Protesters in San Francisco tore down and defaced statues of white men who had enslaved black and indigenous people, targeting statues of Father Junipero Serra, Francis Scott Key, and former US president Ulysses S Grant.
Videos posted on social media and from local news outlets on Friday night show a small crowd in San Francisco’s Golden Gate Park cheering as people toppled the monuments with rope, covering them with blood-red paint, and, in at least one instance, dragged them through the grass.
Junipero Serra was a Spanish priest who played a central role in the violent colonization of California. His path towards being canonized as a saint in the Catholic church has long been met with protest from Native Americans.
Serra’s own contemporaries, including French explorer Jean François de Galaup de la Pérouse, compared the Catholic missions the priest founded across California to slave plantations, where indigenous people were forced to work and harshly disciplined.
“By law, all baptized Indians subjected themselves completely to the authority of the Franciscans; they could be whipped, shackled or imprisoned for disobedience, and hunted down if they fled the mission grounds,” PBS News wrote in its biography of Serra. “Indian recruits, who were often forced to convert nearly at gunpoint, could be expected to survive mission life for only about ten years.”
“Everywhere they put a mission the majority of Indians are gone,” Ron Andrade, executive director of the Los Angeles City/County Native American Indian Commission, told the Guardian in 2015. “Serra knew what they were doing: they were taking the land, taking the crops, he knew the soldiers were raping women, and he turned his head.”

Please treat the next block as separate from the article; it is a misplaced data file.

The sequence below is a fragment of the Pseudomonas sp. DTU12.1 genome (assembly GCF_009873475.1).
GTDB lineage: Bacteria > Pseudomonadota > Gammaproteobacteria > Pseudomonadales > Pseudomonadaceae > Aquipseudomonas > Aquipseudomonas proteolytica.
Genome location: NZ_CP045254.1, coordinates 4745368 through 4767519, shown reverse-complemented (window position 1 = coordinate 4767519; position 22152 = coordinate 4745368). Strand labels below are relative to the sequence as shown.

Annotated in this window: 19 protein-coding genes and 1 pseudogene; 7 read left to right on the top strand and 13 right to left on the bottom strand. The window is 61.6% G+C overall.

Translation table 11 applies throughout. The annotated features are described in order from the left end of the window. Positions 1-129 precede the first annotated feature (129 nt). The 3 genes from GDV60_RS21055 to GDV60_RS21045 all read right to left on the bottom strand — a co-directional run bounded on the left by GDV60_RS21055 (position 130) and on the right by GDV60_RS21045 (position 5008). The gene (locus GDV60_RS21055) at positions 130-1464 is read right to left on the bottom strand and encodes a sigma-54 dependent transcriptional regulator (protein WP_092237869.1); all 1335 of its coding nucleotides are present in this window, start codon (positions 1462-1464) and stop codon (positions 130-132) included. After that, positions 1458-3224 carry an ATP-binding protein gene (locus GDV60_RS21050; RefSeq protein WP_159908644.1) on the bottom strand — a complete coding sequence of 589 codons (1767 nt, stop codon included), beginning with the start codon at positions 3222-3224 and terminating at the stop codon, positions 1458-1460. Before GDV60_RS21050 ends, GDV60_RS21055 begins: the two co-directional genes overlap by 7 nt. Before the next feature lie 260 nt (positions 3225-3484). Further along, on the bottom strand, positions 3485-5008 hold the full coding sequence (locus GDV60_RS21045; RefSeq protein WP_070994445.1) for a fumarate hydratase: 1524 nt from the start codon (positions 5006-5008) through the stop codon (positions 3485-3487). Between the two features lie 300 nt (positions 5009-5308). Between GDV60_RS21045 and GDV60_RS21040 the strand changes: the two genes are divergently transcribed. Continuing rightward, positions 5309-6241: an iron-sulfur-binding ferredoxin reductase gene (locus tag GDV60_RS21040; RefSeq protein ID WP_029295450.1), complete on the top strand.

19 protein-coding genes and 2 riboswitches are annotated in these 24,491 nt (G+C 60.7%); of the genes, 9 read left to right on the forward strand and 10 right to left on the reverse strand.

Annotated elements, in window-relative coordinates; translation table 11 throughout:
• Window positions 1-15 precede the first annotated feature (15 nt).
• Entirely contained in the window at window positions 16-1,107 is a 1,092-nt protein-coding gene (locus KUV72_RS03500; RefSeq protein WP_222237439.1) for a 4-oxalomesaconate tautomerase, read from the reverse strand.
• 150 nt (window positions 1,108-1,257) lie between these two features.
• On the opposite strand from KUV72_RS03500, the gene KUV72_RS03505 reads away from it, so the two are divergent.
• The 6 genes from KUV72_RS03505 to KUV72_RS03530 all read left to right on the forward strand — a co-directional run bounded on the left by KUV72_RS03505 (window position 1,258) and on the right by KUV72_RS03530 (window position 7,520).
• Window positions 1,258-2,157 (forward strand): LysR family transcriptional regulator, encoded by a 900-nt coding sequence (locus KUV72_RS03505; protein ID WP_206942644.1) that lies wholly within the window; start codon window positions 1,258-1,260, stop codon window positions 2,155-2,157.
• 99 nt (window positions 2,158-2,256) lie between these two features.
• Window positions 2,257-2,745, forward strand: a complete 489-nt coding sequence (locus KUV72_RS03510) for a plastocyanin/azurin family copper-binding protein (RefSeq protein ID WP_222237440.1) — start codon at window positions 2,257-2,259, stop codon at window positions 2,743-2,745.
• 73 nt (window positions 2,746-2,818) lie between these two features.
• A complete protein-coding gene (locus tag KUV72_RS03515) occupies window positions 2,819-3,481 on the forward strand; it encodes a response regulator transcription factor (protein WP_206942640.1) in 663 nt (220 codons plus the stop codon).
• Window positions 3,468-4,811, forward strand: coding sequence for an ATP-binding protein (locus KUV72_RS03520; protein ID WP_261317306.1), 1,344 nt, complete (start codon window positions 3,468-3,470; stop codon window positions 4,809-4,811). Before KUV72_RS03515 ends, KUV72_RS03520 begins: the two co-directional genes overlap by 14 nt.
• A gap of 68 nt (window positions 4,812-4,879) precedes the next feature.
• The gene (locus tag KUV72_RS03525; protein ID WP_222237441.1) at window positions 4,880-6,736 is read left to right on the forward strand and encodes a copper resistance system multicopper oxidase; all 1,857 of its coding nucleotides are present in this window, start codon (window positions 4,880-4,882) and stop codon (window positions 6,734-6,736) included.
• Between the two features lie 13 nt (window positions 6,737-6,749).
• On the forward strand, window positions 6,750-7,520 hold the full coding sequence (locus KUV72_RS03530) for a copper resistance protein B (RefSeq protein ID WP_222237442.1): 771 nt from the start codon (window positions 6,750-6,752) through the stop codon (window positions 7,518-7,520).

Francis Scott Key, the author of the Star-Spangled Banner, America’s national anthem, not only personally enslaved people, but also tried to silence the free speech of abolitionists. He used his position as the district attorney for Washington DC in the 1830s to launch high-profile cases attacking the abolitionist movement.
Protesters dragged the Key statue through the grass and were going to dump it in a nearby fountain, until they were told the fountain was a memorial to the AIDS epidemic and stopped, a witness tweeted.
Grant, a general who fought on the side of the United States during the Civil War, was the last US president to have personally owned another human being. While Grant’s father was an abolitionist, he went on to marry a woman from a slaver family and personally direct the labor of the family’s enslaved workers.
As president, Grant also “launched an illegal war against the Plains Indians, and then lied about it,” as Smithsonian Magazine reported.
Even as Grant was leading battles against the Confederate Army, his wife, Julia, was traveling around army camps with a woman named Jules who was still enslaved, a decision that prompted public condemnation. The Grant family did not free Jules after Lincoln’s Emancipation Proclamation; instead, Jules self-emancipated by running away, according to the White House Historical Association.
On Friday, Americans celebrated Juneteenth, a holiday celebrating the end of slavery. Juneteenth also marks the long period of waiting between when the United States government officially ended slavery, and when formerly enslaved people across the country actually learned they were free.